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Why VR game developers need to "sacrifice creativity for comfort"

Why VR game developers need to "sacrifice creativity for comfort"

At Develop:Brighton 2016, Graham McAllister, founder of Player Research, gave a talk on developing for VR, and the lessons he learned from leaders in the field.

McAllister asked seven developers for their views on VR, what they've learned from developing for it, and if VR will be a "success".

When it comes to which VR platform the developers target, the reasons behind their choices largely came down to the type of game they want to develop, and what the technology offers them.

But it can also come from existing relationships with the hardware providers, which can help the developers gain access to the hardware and support to release the game.

Technology and illness

As for which tech they use, the majority of developers use Unity, particularly in mobile, although some developers alter the base engine to suit their own needs.

Talking about specific issues when developing for VR, some developers found the process slow because it requires a lot of playtesting, guesswork, and iterating to get the experience working.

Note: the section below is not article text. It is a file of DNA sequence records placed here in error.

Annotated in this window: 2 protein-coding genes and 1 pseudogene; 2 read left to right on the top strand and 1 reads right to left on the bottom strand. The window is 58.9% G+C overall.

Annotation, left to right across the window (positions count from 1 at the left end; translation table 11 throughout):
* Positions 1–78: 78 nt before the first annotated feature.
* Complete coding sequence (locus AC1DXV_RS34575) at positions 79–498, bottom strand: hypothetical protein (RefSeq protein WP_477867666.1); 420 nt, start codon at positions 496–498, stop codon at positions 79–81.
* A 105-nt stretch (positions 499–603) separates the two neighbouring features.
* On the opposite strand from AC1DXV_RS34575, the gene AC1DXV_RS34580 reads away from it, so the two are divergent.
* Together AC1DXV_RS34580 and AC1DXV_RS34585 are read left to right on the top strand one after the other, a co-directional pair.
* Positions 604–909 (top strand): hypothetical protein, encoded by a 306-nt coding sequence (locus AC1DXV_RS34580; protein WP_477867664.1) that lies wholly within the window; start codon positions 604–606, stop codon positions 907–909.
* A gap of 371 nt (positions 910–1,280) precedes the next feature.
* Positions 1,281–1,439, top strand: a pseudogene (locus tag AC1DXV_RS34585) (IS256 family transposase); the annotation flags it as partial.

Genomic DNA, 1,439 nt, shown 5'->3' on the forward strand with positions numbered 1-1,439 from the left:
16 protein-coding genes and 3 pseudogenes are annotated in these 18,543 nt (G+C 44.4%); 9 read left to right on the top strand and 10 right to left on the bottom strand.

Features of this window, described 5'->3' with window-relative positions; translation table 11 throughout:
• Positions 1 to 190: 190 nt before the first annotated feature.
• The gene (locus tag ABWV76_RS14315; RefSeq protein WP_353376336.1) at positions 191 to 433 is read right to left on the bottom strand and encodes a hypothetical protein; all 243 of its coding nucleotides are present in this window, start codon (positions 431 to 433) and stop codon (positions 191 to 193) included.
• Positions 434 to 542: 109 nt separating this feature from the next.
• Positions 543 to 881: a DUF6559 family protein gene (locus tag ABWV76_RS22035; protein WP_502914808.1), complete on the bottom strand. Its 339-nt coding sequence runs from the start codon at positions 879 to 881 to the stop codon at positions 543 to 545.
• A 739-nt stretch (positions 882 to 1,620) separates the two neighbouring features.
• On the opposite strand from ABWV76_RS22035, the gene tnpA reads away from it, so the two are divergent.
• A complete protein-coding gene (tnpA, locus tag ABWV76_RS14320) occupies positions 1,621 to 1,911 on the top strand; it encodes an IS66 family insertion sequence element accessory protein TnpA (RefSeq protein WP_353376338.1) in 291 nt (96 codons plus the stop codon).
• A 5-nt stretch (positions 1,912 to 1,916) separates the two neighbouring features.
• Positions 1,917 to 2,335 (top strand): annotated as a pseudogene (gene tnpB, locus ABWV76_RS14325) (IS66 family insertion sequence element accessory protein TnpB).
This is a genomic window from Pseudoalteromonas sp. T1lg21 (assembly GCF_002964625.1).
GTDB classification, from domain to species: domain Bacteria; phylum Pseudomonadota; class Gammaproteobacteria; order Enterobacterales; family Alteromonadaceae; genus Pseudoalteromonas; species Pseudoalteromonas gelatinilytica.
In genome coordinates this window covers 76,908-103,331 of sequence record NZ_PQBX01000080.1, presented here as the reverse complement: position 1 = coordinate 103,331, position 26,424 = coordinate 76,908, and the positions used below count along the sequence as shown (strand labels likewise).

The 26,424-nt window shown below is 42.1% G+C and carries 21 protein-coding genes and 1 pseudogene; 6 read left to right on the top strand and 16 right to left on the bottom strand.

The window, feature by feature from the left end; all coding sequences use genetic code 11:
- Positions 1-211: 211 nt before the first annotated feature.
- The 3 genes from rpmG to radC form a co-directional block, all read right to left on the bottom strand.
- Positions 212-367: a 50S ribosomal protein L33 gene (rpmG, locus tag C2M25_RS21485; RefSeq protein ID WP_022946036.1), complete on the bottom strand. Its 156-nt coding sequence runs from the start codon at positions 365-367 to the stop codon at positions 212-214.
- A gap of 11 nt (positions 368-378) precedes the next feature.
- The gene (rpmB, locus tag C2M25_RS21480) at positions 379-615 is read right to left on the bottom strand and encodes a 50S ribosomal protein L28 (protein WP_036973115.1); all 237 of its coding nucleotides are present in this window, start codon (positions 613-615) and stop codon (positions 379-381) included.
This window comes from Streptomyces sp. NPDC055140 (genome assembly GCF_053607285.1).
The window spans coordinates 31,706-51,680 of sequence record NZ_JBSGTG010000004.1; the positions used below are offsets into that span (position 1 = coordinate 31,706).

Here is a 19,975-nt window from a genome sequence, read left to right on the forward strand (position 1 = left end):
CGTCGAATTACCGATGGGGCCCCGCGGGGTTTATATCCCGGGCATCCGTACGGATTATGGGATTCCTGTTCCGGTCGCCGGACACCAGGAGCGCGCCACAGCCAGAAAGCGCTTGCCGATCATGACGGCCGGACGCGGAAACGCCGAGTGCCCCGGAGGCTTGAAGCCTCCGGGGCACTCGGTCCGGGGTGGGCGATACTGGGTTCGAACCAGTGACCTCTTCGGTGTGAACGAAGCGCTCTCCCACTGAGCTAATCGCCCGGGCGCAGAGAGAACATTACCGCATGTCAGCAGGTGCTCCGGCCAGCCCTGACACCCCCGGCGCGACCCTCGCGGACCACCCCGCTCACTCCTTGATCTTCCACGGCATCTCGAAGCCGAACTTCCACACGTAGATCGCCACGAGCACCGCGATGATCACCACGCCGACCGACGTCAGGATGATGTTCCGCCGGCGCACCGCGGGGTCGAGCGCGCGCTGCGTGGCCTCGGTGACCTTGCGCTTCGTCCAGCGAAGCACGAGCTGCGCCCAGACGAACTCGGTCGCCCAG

There's also the human element, where VR can negatively affect different people different ways, but also the actual audience available per platform and whether the game will be able to make money.

And with no market yet, there's no "biz intel" to show developers trends that will help shape design decisions.

Design and success

As for design choices, there was a near-unanimous decision that games need to be scaled back, in order to "sacrifice creativity for comfort" and avoid players from feeling nauseous.

Finally, as to whether or not VR will be a success, the developers all agreed that it will, but it may take time to reach real market appeal.

Though, as McAllister pointed out, "I did ask people who work in VR."


Editor

Ric is the Editor of PocketGamer.biz, having started out as a Staff Writer on the site back in 2015. He received an honourable mention in both the MCV and Develop 30 Under 30 lists in 2016 and refuses to let anyone forget about it.

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